Agree to Disagree

October 15, 2012

The conventional wisdom is that funders investing in the same area should strive for agreement on a collective grantmaking strategy.  It is easy to understand why:  more resources for a common effort, clearer guidance to target everyone’s grants, and greater potential for collective impact.

But I think both agreeing and disagreeing can be important when funders wrestle with a complex issue.  In fact I probably encourage friendly disagreement about as often as I try to help funders find common ground.

Why?  Problems drawing multiple funders together are usually not simple or small.  And when investments converge, it raises the stakes of decision-making.  As funders grapple with a problem and ways to address it, having some friendly disagreement may bring in more information, surface valuable questions, and reality-check assumptions.  At HEFN we try to encourage and normalize this.

Sometimes disagreement even gets baked into successful funder collaboration.  For example, many HEFN members agree that widespread exposure to health-harming chemicals is a problem.  They agree it is important to strengthen science, empower stakeholders, reform policies, and shift markets to safer materials.  They regularly disagree about who to fund towards these goals, effectively “betting on different horses” while often also providing resources so that varied grantees can connect and collaborate.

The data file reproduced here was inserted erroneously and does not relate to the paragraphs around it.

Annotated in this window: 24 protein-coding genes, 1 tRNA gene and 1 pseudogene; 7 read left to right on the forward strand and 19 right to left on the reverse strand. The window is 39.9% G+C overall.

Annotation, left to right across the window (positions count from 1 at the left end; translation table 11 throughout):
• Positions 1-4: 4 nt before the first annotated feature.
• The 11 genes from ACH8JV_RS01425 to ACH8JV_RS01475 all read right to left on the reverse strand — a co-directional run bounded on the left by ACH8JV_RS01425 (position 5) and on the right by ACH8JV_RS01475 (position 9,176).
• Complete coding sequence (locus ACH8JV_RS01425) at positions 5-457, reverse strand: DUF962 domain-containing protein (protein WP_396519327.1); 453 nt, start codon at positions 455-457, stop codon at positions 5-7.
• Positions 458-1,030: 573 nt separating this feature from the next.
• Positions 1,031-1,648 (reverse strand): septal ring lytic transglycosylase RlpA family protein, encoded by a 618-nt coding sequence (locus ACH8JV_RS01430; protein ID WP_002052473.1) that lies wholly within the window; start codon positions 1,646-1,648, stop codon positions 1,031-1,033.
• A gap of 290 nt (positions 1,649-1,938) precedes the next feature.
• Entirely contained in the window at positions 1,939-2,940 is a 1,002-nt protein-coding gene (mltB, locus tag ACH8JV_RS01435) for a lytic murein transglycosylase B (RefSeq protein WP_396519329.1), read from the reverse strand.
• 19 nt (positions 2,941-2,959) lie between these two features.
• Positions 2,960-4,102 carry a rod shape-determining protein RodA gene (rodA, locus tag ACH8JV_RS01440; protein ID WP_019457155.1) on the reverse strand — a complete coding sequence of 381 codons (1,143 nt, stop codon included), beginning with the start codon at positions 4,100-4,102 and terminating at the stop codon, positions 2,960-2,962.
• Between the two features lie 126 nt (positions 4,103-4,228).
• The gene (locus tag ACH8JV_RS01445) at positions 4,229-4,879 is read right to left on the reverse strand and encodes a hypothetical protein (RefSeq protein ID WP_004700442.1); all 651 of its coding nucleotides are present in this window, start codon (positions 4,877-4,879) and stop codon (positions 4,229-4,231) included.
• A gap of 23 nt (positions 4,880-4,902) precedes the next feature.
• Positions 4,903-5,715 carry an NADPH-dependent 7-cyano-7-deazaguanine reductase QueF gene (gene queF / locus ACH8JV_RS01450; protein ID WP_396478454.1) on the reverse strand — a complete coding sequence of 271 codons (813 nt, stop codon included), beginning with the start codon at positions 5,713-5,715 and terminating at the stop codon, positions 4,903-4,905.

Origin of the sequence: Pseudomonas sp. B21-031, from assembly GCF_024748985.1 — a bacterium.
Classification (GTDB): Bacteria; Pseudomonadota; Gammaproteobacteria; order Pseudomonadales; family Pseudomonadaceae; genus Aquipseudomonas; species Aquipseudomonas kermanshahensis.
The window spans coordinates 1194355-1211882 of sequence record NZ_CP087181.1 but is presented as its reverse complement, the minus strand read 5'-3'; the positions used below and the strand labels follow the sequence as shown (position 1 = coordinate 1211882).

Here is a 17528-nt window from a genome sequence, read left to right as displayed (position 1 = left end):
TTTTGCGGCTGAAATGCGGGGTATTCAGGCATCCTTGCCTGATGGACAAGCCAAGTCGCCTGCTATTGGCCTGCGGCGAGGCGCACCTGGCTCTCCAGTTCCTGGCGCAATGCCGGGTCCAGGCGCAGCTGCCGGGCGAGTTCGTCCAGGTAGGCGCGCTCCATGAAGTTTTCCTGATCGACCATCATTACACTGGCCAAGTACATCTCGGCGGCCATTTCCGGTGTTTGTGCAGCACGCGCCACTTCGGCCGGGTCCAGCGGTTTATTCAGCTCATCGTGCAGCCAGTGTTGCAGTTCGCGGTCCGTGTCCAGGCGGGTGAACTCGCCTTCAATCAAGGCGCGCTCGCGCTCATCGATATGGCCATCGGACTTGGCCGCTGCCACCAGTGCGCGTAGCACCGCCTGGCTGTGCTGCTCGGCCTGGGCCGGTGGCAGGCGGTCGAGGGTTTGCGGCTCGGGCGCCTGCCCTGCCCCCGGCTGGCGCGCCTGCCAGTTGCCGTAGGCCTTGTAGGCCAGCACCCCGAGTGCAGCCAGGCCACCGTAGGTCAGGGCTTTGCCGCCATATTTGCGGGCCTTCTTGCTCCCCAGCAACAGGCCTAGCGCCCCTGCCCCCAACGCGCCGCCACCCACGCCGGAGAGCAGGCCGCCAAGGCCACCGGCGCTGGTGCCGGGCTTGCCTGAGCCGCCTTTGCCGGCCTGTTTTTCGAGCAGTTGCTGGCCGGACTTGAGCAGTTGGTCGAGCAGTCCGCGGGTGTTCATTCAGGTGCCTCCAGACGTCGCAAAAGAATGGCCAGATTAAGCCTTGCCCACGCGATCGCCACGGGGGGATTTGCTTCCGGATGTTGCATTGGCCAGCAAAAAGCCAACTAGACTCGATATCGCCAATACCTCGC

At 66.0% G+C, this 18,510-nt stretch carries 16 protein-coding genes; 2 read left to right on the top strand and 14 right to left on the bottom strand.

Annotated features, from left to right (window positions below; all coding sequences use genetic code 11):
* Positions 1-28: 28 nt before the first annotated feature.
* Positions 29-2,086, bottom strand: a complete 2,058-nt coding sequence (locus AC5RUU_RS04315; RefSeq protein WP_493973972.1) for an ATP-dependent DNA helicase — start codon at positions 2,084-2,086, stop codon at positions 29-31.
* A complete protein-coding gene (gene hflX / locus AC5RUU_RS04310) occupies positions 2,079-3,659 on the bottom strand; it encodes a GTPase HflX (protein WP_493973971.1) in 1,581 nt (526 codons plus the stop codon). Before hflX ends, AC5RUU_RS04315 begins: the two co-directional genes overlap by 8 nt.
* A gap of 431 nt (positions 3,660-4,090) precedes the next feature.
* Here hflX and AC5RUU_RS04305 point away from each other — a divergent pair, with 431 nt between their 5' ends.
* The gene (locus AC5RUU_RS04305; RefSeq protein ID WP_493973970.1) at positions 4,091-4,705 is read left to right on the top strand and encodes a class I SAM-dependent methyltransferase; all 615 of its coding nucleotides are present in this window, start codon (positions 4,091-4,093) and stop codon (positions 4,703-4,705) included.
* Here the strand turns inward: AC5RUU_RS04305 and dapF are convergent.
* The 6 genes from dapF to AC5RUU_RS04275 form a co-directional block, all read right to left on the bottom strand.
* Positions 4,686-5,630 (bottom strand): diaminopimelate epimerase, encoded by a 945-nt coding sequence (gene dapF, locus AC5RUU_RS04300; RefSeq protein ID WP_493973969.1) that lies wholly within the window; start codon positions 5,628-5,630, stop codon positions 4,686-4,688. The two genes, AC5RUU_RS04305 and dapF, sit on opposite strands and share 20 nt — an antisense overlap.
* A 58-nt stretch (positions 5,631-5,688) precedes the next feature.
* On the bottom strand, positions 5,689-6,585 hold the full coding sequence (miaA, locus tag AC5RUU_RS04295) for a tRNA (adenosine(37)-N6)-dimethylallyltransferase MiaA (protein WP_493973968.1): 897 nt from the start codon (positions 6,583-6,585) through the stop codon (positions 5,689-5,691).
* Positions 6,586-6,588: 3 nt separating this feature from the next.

This approach has helped diversify the field, enabled experimentation and continuous learning, and prepared different stakeholders to respond to unexpected opportunities or challenges.  I think the movement tackling toxics is stronger because of it, with connections from neighborhoods to global forums, from polling places to legislatures, from boardrooms and laboratories to the marketplace. Some of the elements that help make friendly agreement a healthy part of funder collaboration:

  • Put cards on the table:  Straightforwardly share information about your interests, motivations, and biases.
  • Assess costs and benefits:   Make pragmatic decisions about whether potential benefits of collaborating will justify the costs of working together.
  • Identify an authentic base of agreement:  Find common ground and build trust in it, whether by sharing experiences or by articulating shared values or goals.
  • Demonstrate respect:  Cultivate respectful attitudes towards peers, grantees, other stakeholders… and for the complexities of social change problems and approaches.
  • Value relationships:  Spend time getting to know and regularly connecting with others who share values or concerns but may approach work from different angles.
  • Invest in infrastructure:   Invest in communications, convenings, and staff time to enable diverse grantees to connect, learn from one another, and work together.

In my experience, funders who develop a culture of respect, build good relationships, and invest in infrastructure can turn their diversity into more robust impact.  But I welcome disagreement!

HEFN invites funders to join us in Chicago on November 13-14 for lively discussion, agreements and disagreements about ways to protect health and the environment from polluter influence.  More information on HEFN’s 2012 annual meeting is here.

From our Blog

Blog posted on February 24, 2014
HEFN has two new issue briefs designed explicitly for funders just getting acquainted with environmental health philanthropy. Read more about what they offer in this blog post.

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